See (and hear) this fellow set a world record for the highest vocal note sung by a male

Wang Xiaolong has set the new Guinness World Record for the "highest vocal note by a male." His E in the eighth octave is a half step higher than Adam Lopez Costa's record set in 2008.

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Mlem chorus performs Moscow Nights

Enjoy this unusual performance of Vasily Solovyov-Sedoi and Mikhail Matusovsky's Moscow Nights. Then enjoy the video again, muted. Then enjoy a nice, hot, cleansing shower. Read the rest

David Byrne teamed up with Choir! Choir! Choir! to cover Bowie's 'Heroes'

At the Under the Radar Festival in New York City earlier this month, a crowd of soon-to-be singers rehearsed "back ups" for David Bowie's "Heroes." After an hour, they were performing the song with David Byrne as a Choir! Choir! Choir! tribute to Bowie.

According to Consequence of Sound, Byrne gave his thoughts on working with the choir group, in a press release:

"There is a transcendent feeling in being subsumed and surrendering to a group. This applies to sports, military drills, dancing… and group singing. One becomes a part of something larger than oneself, and something in our makeup rewards us when that happens. We cling to our individuality, but we experience true ecstasy when we give it up. So, the reward experience is part of the show.”

Byrne is beginning an ambitious tour in March for his new album, American Utopia. The album is his first solo LP in 14 years. Read the rest

Learn how to break a glass with your voice

You've seen it done before. Some soprano sings a high note and it shatters a wine glass. What I didn't know is that most anyone can learn to do it. It seems you need a thin glass next to your face and a long, loud (over 100 decibel) note to start. That's dangerous. This video shares an alternate way using a microphone, amp and a drinking straw.

(Holy Kaw!) Read the rest

Synthesized singing voices

The Neural Parametric Singing Synthesizer is a voice synth with a difference: it soars! It's perfectly uncanny; any better and you'd not even suspect it might be a robot, any worse and it would just sound bad.

Previously: I feel fantastic. Read the rest

Traditional cow summoning song

Kulning, or herding calls, is a form of singing traditionally used to summon livestock. Depicted here by Jonna Jinton, it has peculiar acoustic properties dependent on the uniquely reverberant landscape of Scandinavia. And cow magic, obv. [via]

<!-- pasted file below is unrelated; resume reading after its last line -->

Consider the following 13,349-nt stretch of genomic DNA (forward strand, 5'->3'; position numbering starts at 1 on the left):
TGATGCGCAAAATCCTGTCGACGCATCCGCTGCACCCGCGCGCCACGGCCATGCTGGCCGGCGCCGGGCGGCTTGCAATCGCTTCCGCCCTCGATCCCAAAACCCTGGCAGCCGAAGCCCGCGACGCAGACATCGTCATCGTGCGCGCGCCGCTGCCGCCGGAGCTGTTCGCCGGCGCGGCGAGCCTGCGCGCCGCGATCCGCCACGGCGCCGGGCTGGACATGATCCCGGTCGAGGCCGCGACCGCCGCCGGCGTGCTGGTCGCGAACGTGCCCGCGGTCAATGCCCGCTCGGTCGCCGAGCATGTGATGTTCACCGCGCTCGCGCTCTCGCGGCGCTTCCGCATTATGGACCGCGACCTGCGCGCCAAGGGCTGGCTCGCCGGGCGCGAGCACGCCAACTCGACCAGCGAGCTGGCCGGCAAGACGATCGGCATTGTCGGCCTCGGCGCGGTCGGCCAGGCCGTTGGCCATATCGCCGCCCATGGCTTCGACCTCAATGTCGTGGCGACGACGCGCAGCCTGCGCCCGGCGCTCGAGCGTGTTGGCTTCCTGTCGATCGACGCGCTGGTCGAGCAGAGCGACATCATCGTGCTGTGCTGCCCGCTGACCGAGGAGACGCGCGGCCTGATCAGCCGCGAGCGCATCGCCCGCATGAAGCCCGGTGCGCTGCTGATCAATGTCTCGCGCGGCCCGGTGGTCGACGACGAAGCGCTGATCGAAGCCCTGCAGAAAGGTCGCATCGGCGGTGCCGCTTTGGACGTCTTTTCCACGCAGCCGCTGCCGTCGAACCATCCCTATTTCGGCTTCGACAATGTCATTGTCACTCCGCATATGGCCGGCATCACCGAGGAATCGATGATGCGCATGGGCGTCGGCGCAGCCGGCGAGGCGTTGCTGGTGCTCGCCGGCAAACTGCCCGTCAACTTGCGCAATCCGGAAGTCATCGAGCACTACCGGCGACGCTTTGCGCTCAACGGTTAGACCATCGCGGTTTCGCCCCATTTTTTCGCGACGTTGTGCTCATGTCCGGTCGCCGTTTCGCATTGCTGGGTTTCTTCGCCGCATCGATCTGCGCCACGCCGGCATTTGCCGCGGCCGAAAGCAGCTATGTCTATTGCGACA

I made this for you, dear readers.

YouTube Doubler Read the rest

Listen to David Bowie impersonate Bruce Springsteen, Neil Young and others

A tape has emerged of David Bowie doing impressions of other singers, apparently on-demand.

Slate made a playlist.

Here’s the order of the impressions, as best as we can tell:

0:00 Bruce Springsteen 0:49 Bob Dylan or Marc Bolan? 1:45 Tom Waits 2:29 Lou Reed 3:25 Anthony Newley 4:13 Iggy Pop 5:14 Neil Young

"I'm just fuckin' about now."

They're pretty good, but they're all David! Read the rest

5 videos that prove helium makes opera singing more fun to listen to

No, really. Read the rest

Seven hours of road-trip lip-synching

White Rhino entertained his sister on a seven-hour road-trip with some damned fine lip-synching to tunes ranging from the Spice Girls to Enya to Daddy Yankee to Keyshia Cole. Read the rest

Chants Mongols Et Bouriates

The liner notes say it was recorded in: "Mongolia and Buriatia in 1967, 1968, and 1970 in the course of field work organized in the frame work of the Protocole d'Echanges Culturels between France and Mongolia, and as part of an exchange program with the Academy of Sciences in the USSR."

"In Mongolian tradition, neither music nor singing can strictly-speaking be described as specialist activities. In the past, everyone was expected to be capable of singing and playing the fiddle at festivals..."

Imitation Of The Flute (with the nose)

From the liner notes again: "The player flutes with his nose. Some air really does pass through the nose. The player's lips are slightly parted but do not move: only the corners of the mouth tremble sightly and the cheeks are tensed. This tension brings him out in a sweat. The melody comes from the movements of the tongue. Anyone who possesses this technique is able to reproduce any melody"

Both of these tracks just blow me away with how much the singers sound like birds:

Song To The Glory Of A Horse

Nostalgic Love Song

For you die-hard record sifters, the info is Vogue Records LDM 30138 (recorded in 1973). Here's a full track-listing. You might be able to download it somewhere if you peek around the internet. ;-) I call for a re-issue!

This post is part of a series about music that disorients the senses. I've found that some of the most amazing and jarring auditory illusions are not the usual scientifically distilled or synthesized ones, they're often found in folk music and made by people's voices. Read the rest